U.S. Treasury bond markets extended declines Wednesday, while global government bond yields continued to rise around the world, as trillions in planned stimulus to combat the coronavirus impact spooked investors and raised concerns for ballooning deficits.
President Donald Trump will seek a $1 trillion aid package from Congress this week as part of its effort to cushion the economic blow that is almost certain to hit the U.S. economy in the coming months. Japan is reported to be discussing significant stimulus for its economy, which is also being supported by trillions in liquidity from the Bank of Japan, while Britain unveiled a near $500 billion package of loan guarantees yesterday.
European leaders, as well, as said to be mulling a similar-sized effort to soothe recession concerns in the world's biggest economic bloc.
"Under normal circumstances it's an insane policy which can lead to hyper-inflation," Ian Shepherdson of Pantheon Macroeconomics said of Trump's plan to send $1,000 checks to nearly every American citizen.
"But context matters. The U.S. now faces a massive deflationary shock, and the scale of the money-printing we think is likely to be necessary is no more than 10% of GDP," he added.
Benchmark 10-year U.S. Treasury bond yields backed up to 1.20% in overnight trading, before paring that move to 1.124%, as investors attempted to price in a $1 trillion addition to the U.S. deficit -- which already sits near the $1 trillion mark -- and the inevitable surge in bond sales that will be needed to fund it.
Bonds were also not finding support from either the Federal Reserve's recent return to to quantitative easing, which will include $500 billion in Treasury purchases and a further $200 billion in mortgage-backed securities, nor the global move to safe-haven assets amid the ongoing rout in stocks.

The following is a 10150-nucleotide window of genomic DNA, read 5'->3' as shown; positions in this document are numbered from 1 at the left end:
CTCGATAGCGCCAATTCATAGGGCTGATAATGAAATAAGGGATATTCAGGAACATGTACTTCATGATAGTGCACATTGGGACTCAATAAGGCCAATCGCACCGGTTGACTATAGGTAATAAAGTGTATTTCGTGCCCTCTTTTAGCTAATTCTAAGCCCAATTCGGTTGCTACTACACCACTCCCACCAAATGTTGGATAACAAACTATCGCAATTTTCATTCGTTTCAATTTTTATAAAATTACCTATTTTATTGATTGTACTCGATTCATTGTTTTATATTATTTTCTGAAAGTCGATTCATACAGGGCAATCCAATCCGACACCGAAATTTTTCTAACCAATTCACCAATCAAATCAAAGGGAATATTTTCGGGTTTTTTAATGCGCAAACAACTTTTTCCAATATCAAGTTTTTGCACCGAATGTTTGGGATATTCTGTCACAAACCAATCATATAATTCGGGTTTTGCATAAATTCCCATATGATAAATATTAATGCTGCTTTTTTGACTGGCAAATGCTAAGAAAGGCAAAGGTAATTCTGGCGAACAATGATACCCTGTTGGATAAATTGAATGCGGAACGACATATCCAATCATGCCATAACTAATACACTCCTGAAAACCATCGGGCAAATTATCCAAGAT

Global fund managers, in fact, are piling into U.S. Treasuries, BofA's closely-watched survey indicated Tuesday, amid the coronavirus pandemic, a steep decline in oil prices and a surge in corporate debt default risk.
Fund managers controlling more than half a trillion in assets also noted the biggest collapse in equity allocation since the survey began in 1994, BofA said, with investors trimming Eurozone and emerging market allocations, as well as bank stocks, while boosting exposure to utilities and healthcare to the highest levels since the first quarter of 2009.
Cash allocations, as a result, have surged by a record 4% from last month to around 5.1% of total assets, while 'long U.S. Treasuries' rises to become the industry's most crowded trade.
With that in mind, it's difficult to see how Treasury yields can be rising -- and prices falling -- when the Fed is buying $40 billion in bonds each day.
European government bond yields, as well, are rising despite the European Central Bank's revival of its dormant QE program last week with a a "temporary envelope" of €120 billion in new purchases.
Italy's benchmark 10-year BTP spiked 63 basis points higher Wednesday, taking the extra yield, or spread, that investors demand to hold that paper instead of triple-A rate German bunds to a multi-year high of 3.22%.
European banks, meanwhile, gobbled up $112 billion in so-called "swap lines" from the Federal Reserve, the most since the global financial crisis in 2008. Swap line are designed to keep dollars flowing in economies outside of the United States.
The U.S. dollar index was marked at a three-year high against a basket of six global currencies at 99.95 in early European trading.
“Measures designed to aid European banks will not materially improve their fortunes. Loan guarantees may prevent some losses, but will do little to ease the pressure on earnings for this sector, which have been hammered by negative rates," said Benjamin Jones in the multi asset research group at State Street Global Markets.
"What needs to change, is demand for loans, and the rate charged on those loans, to increase. That is not happening anytime soon," he added.